Of Terrorists, Bullies and Lies.

On Labor Day we were expecting to interview Daryl Johnson, former senior domestic terrorist analyist at the Dept. of Homeland Security, Office of Intelligence and Analysis, but he had to reschedule at the last minute. Without a guest, Steve and Mike forged ahead by explaining the unexpected controversy that stemmed from a relatively routine report written by Mr. Johnson and released in early 2009.

The report, called “Rightwing Extremism: Current Economic and Political Climate Fueling Radicalization and Recruitment,” was intended for law enforcement. But it was immediately leaked by the far right in order to attack the new administration.

Since many of the potential terrorist groups and militias consist of former members of the military, the right characterized the report as an attack on the military and the 2nd Amendment. They even threatened a Congressional investigation. The obvious intent was to hurt the new administration before it had a chance to get its feet on the ground.

With its plate full of more important issues inherited from the Bush administration such as the economic crisis it, the Iraq War, the Afghan War and more, the new administration chose not to fight back. So Democrats stopped all investigations and reporting of potential domestic terrorist groups.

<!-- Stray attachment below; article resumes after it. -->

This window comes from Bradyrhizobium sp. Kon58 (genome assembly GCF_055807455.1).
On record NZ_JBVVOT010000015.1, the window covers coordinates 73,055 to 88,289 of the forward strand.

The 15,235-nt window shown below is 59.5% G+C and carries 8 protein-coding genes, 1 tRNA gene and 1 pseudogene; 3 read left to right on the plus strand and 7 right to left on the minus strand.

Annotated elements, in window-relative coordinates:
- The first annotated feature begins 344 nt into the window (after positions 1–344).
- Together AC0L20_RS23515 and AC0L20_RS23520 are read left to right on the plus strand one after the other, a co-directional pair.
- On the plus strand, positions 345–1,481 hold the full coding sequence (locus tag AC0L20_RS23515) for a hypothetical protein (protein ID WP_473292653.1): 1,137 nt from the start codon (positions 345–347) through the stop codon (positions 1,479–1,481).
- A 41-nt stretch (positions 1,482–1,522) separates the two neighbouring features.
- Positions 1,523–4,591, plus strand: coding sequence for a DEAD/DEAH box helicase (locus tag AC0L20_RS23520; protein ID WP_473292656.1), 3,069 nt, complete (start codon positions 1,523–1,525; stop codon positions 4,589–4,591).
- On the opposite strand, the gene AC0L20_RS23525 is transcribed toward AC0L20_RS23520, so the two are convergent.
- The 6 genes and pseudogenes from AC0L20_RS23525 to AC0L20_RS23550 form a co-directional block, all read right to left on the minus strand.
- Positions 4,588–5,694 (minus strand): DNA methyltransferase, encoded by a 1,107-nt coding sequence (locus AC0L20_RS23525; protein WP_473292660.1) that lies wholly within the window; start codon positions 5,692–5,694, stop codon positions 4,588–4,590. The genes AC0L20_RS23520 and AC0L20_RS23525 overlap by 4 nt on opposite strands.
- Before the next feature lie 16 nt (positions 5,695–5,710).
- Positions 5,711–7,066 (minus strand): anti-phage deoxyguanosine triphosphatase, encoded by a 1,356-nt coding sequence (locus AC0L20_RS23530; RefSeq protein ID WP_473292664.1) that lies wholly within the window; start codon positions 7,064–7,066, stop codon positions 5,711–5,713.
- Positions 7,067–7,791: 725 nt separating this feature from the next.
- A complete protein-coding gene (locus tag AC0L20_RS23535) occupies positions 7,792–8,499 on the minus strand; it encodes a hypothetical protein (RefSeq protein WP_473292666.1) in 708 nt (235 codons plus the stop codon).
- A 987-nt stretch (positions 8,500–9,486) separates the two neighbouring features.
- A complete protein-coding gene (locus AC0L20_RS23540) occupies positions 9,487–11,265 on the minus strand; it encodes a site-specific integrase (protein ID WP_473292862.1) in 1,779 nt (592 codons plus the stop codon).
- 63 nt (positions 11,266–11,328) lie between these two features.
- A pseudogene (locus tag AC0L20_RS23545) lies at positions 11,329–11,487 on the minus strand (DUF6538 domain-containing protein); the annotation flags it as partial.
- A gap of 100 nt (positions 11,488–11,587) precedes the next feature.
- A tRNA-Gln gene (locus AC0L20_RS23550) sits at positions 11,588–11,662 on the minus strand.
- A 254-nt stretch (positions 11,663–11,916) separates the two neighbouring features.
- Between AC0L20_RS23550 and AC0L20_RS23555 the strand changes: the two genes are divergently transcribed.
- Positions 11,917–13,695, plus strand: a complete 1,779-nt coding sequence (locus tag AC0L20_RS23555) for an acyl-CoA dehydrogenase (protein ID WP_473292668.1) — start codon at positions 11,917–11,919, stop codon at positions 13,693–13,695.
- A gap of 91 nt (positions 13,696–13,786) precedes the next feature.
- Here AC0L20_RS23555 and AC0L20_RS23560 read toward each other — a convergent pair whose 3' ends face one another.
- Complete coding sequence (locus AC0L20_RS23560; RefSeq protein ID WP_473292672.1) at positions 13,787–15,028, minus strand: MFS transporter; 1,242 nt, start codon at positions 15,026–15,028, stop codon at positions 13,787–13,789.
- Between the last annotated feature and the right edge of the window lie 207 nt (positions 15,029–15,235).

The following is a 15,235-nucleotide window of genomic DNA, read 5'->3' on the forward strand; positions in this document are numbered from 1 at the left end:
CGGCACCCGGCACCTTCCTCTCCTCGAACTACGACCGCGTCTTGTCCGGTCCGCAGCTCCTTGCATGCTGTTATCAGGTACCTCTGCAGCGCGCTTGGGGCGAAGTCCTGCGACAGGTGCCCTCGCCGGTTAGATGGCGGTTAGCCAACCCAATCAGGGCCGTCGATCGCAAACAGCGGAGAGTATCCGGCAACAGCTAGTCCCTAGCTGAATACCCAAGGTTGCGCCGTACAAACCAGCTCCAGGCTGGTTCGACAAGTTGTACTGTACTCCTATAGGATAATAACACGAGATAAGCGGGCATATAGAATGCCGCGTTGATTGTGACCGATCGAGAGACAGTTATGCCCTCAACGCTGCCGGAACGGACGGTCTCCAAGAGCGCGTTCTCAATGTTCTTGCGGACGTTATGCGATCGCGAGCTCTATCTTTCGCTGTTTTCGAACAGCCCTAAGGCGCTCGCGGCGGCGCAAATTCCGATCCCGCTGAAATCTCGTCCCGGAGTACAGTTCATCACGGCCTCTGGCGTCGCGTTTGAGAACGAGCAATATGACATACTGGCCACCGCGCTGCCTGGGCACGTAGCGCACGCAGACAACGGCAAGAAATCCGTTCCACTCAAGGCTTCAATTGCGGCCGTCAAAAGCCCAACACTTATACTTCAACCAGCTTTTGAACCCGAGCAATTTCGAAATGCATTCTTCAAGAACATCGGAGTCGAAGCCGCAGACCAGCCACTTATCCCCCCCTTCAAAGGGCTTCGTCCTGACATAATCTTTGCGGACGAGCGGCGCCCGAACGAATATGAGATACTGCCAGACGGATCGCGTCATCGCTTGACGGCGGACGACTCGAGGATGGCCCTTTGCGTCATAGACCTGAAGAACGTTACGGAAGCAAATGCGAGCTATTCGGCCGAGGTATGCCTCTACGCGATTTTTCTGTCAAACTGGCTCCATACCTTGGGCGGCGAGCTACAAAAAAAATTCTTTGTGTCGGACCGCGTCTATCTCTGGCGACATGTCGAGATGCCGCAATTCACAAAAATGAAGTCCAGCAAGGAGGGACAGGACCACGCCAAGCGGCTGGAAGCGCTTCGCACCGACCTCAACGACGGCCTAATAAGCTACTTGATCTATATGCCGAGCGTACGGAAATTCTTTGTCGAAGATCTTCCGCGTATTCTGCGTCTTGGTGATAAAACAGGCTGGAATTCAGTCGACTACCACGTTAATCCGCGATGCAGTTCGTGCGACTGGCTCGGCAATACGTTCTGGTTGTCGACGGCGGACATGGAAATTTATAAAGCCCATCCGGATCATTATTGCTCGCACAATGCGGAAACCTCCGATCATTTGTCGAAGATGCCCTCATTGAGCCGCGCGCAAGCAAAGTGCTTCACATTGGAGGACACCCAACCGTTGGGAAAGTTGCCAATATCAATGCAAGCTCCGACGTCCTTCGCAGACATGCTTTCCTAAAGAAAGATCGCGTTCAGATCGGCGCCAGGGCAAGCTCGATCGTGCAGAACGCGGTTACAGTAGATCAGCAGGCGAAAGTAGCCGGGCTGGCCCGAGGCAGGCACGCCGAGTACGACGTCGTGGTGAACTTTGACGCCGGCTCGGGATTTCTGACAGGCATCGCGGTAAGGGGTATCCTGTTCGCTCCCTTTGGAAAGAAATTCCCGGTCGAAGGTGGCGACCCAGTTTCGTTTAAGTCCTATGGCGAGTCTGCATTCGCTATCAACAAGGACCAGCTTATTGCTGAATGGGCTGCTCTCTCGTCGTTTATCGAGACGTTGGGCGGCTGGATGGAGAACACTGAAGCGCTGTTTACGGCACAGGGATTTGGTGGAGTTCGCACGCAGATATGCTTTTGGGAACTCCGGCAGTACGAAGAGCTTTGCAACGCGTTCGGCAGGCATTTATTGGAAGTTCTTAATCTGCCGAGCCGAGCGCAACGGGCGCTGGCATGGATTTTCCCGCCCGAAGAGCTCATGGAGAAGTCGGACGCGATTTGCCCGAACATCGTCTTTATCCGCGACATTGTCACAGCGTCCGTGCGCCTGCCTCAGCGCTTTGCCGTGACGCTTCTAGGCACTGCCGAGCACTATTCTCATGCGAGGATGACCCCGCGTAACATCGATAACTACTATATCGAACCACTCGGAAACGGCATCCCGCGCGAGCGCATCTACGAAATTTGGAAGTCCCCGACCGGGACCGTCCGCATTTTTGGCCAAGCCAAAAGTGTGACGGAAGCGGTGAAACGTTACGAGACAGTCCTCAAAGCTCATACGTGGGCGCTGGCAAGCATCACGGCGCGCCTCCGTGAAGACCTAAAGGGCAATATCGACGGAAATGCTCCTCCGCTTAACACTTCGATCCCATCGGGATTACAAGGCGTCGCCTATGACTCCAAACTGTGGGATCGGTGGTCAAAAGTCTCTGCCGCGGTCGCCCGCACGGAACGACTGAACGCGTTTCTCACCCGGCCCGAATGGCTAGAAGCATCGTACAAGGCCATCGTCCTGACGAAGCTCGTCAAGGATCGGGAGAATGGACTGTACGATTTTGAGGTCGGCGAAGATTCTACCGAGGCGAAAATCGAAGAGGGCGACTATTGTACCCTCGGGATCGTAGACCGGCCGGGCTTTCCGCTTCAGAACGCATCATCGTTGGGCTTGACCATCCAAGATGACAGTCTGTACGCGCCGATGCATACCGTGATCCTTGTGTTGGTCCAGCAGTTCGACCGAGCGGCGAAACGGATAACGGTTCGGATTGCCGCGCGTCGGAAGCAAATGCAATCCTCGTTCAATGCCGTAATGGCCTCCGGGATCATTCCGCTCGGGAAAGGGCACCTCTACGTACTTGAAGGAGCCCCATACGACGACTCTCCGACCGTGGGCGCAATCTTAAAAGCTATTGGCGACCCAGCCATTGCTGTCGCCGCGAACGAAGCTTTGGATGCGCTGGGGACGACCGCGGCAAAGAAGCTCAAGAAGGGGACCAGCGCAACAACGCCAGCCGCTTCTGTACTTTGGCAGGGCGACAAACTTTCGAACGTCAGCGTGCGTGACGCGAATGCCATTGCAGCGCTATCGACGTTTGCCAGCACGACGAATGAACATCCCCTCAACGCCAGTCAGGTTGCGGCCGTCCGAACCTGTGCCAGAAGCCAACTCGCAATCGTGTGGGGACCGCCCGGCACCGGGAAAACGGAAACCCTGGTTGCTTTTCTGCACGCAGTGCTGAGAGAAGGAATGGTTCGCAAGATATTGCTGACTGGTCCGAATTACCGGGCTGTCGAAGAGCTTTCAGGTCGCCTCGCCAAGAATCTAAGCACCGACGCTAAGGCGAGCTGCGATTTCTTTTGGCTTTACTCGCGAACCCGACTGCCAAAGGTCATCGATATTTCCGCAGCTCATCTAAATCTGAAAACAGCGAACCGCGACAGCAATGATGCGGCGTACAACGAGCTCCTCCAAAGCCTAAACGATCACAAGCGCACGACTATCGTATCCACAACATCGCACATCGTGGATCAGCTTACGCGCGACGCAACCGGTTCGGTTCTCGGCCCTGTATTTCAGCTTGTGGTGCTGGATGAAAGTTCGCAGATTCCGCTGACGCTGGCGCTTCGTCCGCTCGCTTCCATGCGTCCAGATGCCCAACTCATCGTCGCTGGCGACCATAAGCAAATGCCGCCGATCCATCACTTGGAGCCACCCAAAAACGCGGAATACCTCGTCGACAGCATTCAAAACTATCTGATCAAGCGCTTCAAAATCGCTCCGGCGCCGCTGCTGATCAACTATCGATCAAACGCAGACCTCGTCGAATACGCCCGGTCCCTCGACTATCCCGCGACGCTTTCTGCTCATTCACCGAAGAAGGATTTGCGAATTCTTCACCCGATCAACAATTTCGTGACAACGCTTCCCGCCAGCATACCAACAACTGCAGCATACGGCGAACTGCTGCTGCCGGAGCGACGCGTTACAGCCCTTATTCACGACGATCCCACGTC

Moreover, the DHS apologized for the report and disbanded Johnson’s department.

Too often this is the Democratic reaction to right wing attacks, said Mike and Steve. For example, Democrats also failed to fight back against to the fabricated and unjustified attack on Shirley Sherrod. More recently, the administration has seemed slow to respond to Republicans’ false claims that President Obama cut $740 billion from Medicare.

Steve and Mike asked why Democrats don’t fight back. After some discussion, they answered their own question by concluding that attacks are simple and often memorable, while honest explanations are complicated and often boring.

They also discussed the media’s reluctance to use the word “lie” with regard to the Republican National Convention. Ryan’s and Romney’s speeches were filled with false and misleading statements, yet the media has refused to describe them as such. Mike had compiled a list of euphemisms used in reporting the convention, such as “factual shortcuts,” “factually shaky,” “double-speak,” “demonstrably misleading,” “prevarications,” etc.

Perhaps if the media actually called a lie a lie, Republicans might tell fewer of them.

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